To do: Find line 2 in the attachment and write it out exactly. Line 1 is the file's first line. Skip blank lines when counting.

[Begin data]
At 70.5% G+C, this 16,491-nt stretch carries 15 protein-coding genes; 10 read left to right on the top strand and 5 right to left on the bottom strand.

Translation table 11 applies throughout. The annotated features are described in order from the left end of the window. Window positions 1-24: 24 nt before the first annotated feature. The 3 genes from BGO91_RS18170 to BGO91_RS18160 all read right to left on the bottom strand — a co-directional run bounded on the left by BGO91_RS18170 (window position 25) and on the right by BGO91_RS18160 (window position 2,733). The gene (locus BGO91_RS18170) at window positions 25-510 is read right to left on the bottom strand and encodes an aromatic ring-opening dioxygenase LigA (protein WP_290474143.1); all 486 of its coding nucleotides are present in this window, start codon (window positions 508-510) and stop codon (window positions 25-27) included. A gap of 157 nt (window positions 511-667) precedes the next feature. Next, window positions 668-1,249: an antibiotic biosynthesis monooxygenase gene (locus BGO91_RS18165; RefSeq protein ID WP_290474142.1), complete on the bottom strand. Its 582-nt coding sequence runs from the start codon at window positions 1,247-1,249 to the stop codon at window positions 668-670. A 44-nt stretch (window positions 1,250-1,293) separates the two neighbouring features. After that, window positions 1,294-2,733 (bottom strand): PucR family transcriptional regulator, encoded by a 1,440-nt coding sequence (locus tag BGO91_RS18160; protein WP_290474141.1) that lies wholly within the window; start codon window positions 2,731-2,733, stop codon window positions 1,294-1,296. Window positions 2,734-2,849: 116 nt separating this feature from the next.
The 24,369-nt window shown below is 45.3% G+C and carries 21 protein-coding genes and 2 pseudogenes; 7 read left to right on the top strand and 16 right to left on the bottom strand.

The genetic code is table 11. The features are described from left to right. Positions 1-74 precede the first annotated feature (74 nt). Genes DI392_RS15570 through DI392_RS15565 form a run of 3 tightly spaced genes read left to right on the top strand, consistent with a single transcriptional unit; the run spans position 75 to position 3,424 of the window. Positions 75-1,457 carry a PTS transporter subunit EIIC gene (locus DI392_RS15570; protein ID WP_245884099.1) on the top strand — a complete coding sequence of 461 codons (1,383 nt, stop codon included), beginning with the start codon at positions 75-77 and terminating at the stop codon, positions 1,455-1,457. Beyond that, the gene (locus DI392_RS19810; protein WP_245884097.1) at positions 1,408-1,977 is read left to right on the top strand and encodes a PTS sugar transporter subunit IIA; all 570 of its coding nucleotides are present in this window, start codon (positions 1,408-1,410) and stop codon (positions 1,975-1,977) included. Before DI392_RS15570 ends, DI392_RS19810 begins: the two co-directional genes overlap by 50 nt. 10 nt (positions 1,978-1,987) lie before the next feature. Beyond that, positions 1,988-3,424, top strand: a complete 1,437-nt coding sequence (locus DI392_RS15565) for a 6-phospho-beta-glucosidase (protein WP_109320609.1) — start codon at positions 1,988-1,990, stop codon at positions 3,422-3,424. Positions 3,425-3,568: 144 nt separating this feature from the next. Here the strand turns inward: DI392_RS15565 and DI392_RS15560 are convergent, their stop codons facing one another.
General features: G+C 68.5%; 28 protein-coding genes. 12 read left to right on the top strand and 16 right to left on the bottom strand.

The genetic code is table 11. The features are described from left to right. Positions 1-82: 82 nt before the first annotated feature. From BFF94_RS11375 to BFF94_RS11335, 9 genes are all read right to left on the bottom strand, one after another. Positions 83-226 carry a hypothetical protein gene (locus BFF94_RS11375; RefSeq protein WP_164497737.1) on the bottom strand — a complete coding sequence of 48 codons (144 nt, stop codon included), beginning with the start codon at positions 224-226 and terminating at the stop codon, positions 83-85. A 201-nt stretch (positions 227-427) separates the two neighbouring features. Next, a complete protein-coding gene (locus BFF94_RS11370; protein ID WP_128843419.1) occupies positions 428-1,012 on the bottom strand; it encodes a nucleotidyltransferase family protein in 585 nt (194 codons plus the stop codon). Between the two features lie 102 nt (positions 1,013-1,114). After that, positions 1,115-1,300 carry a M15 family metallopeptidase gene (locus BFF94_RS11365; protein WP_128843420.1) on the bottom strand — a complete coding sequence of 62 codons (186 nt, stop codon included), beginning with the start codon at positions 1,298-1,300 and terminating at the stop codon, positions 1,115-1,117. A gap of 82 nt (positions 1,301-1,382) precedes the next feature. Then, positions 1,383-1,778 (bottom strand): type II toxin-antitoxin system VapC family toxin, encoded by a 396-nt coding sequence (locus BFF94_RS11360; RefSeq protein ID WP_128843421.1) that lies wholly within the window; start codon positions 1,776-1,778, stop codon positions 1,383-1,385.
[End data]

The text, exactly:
Translation table 11 applies throughout. The annotated features are described in order from the left end of the window. Window positions 1-24: 24 nt before the first annotated feature. The 3 genes from BGO91_RS18170 to BGO91_RS18160 all read right to left on the bottom strand — a co-directional run bounded on the left by BGO91_RS18170 (window position 25) and on the right by BGO91_RS18160 (window position 2,733). The gene (locus BGO91_RS18170) at window positions 25-510 is read right to left on the bottom strand and encodes an aromatic ring-opening dioxygenase LigA (protein WP_290474143.1); all 486 of its coding nucleotides are present in this window, start codon (window positions 508-510) and stop codon (window positions 25-27) included. A gap of 157 nt (window positions 511-667) precedes the next feature. Next, window positions 668-1,249: an antibiotic biosynthesis monooxygenase gene (locus BGO91_RS18165; RefSeq protein ID WP_290474142.1), complete on the bottom strand. Its 582-nt coding sequence runs from the start codon at window positions 1,247-1,249 to the stop codon at window positions 668-670. A 44-nt stretch (window positions 1,250-1,293) separates the two neighbouring features. After that, window positions 1,294-2,733 (bottom strand): PucR family transcriptional regulator, encoded by a 1,440-nt coding sequence (locus tag BGO91_RS18160; protein WP_290474141.1) that lies wholly within the window; start codon window positions 2,731-2,733, stop codon window positions 1,294-1,296. Window positions 2,734-2,849: 116 nt separating this feature from the next.